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Is it possible to improve vision in patients suffering from floaters? This study investigates this question by measuring contrast sensitivity function in individuals with floaters. In the short-term, vitrectomy improved contrast sensitivity function. This documents the effectiveness and safety of the procedure, but larger and longer studies are need.
Is it possible to quantify vitreous opacities and measure the impact of floaters on vision? This study investigates this question by using ultrasound to measure the density of vitreous and evaluate vision by measuring the contrast sensitivity function. This study found that increasing vitreous density is associated with reduced contrast sensitivity function, offering a means to quantify the impact of floaters on vision. This approach is not only useful in quantifying the impact of the disease on an individual patient’s vision and quality of life, but can also be used to assess potential improvements following treatments of various types.
Does posterior vitreous detachment (PVD) reduce vision, specifically the ability to discern shades of gray (contrast sensitivity function; CSF)? Can this be normalized by limited vitrectomy? This study documents that individuals without floaters can develop them after experiencing PVD, which can result in substantial reduction of CSF. Limited vitrectomy cured the floaters in each case and restored CSF to normal levels. This supports prior studies which suggest that the CSF not only offers a measure of floater severity in the clinical setting, but also the very favorable response to surgery. The limitation in this study is the small number of subjects.
Explores outcomes from 27-gauge pars plana vitrectomy for symptomatic floaters in 47 patients with a mean age of 34.7 years. Patient satisfaction was high (91.5%), although not evaluated with a standardized/validated questionnaire. 91.3% of patients felt their floaters were removed completely or only had an acceptable residual. No operative complications occurred. However, there was one case of endophthalmitis and one retinal detachment. Although the procedure was generally effective and safe, there are risks of severe complications, which suggest the procedure should be undertaken with caution.
This study suggests that Nd:YAG laser can offer effective and safe treatment for individuals deemed to be suitable candidates based on the size and location of the opacities. However, there are methodological problems with the study [https://doi.org/10.1001/jamaophthalmol.2018.0212] and the results showed improvement in only half of treated subjects. Thus, better studies using objective outcome measure are needed.
Is contrast sensitivity function (CSF) impacted by aging changes in the vitreous body? This study suggests that posterior vitreous detachment (PVD), which is the leading cause of the visual phenomenon of floaters, causes substantial degradation of CSF. Furthermore, after PVD there are changes in the vitreous body that further increase vitreous density, as measured by ultrasound. Concurrently, CSF continues to worsen.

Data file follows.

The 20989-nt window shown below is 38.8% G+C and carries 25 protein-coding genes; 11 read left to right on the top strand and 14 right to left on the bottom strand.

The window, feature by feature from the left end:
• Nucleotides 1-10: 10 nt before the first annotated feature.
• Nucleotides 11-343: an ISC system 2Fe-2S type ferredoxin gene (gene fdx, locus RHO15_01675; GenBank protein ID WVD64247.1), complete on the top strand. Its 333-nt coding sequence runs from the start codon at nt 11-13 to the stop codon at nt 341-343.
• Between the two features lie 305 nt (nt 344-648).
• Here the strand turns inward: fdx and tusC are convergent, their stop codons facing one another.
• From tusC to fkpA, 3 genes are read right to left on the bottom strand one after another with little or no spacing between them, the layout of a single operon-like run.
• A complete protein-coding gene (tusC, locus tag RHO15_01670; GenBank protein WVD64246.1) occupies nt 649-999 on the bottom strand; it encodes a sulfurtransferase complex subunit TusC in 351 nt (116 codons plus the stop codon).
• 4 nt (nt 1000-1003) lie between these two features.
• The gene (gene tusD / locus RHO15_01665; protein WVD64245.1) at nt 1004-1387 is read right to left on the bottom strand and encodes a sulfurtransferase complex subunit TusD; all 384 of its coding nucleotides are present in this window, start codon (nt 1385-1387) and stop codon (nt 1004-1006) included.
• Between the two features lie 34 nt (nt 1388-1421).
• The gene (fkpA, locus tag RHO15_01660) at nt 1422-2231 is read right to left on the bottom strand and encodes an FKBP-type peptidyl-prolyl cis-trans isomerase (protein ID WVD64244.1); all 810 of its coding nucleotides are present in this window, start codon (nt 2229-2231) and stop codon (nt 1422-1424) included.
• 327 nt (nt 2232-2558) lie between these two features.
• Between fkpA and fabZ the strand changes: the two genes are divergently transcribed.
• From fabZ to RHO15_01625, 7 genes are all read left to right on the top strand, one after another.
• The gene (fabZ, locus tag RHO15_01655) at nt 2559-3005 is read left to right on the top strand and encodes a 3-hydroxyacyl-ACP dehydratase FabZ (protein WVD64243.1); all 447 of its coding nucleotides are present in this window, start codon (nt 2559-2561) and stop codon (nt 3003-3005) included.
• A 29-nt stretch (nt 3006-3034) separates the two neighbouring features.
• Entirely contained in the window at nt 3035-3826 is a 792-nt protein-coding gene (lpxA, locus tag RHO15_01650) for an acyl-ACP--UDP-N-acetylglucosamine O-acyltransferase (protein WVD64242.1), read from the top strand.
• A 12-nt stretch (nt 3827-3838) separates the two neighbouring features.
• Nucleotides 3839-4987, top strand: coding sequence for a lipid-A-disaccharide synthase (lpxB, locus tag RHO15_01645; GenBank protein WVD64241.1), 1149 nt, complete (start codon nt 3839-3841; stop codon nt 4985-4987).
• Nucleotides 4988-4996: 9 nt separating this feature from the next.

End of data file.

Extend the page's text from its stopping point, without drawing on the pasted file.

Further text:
What are the long-term effects of surgery for floaters? Limited vitrectomy to remove the vitreous opacities that cause the visual phenomenon of floaters was found to be successful in improving vision (contrast sensitivity normalized within 1 week of surgery in each of 139 consecutive cases) and patient well-being (standardized/validated NEI Visual Function Questionnaire). There were no cases of infection, retinal tears and retinal detachments occurred in only 1.5% of cases, and cataracts developed in 16.9% of cases. Thus, this long-term study found that limited vitrectomy is an effective and safe treatment for floaters with minimal complications.
What is the cost effectiveness of limited vitrectomy in improving quality of life for floater patients? Based on results using the National Eye Institute Visual Function Questionnaire and measures of contrast sensitivity function before and after surgery, limited vitrectomy is more cost effective in improving quality of life than cataract surgery, amblyopia (i.e., lazy eye) therapy, or retinal detachment surgery.
This laboratory study explores the use of gold nanoparticles and low-energy lasers for destruction of vitreous opacities. This method requires ~1,000 times less energy than current methods employing YAG laser, theoretically enabling safer, faster, and more reliable cures than current laser-based methods. Although far more research and development are needed, this study suggests that this new method has the potential to be further developed as a treatment option, if experiments in animals (which have been completed) followed by human trials are successful.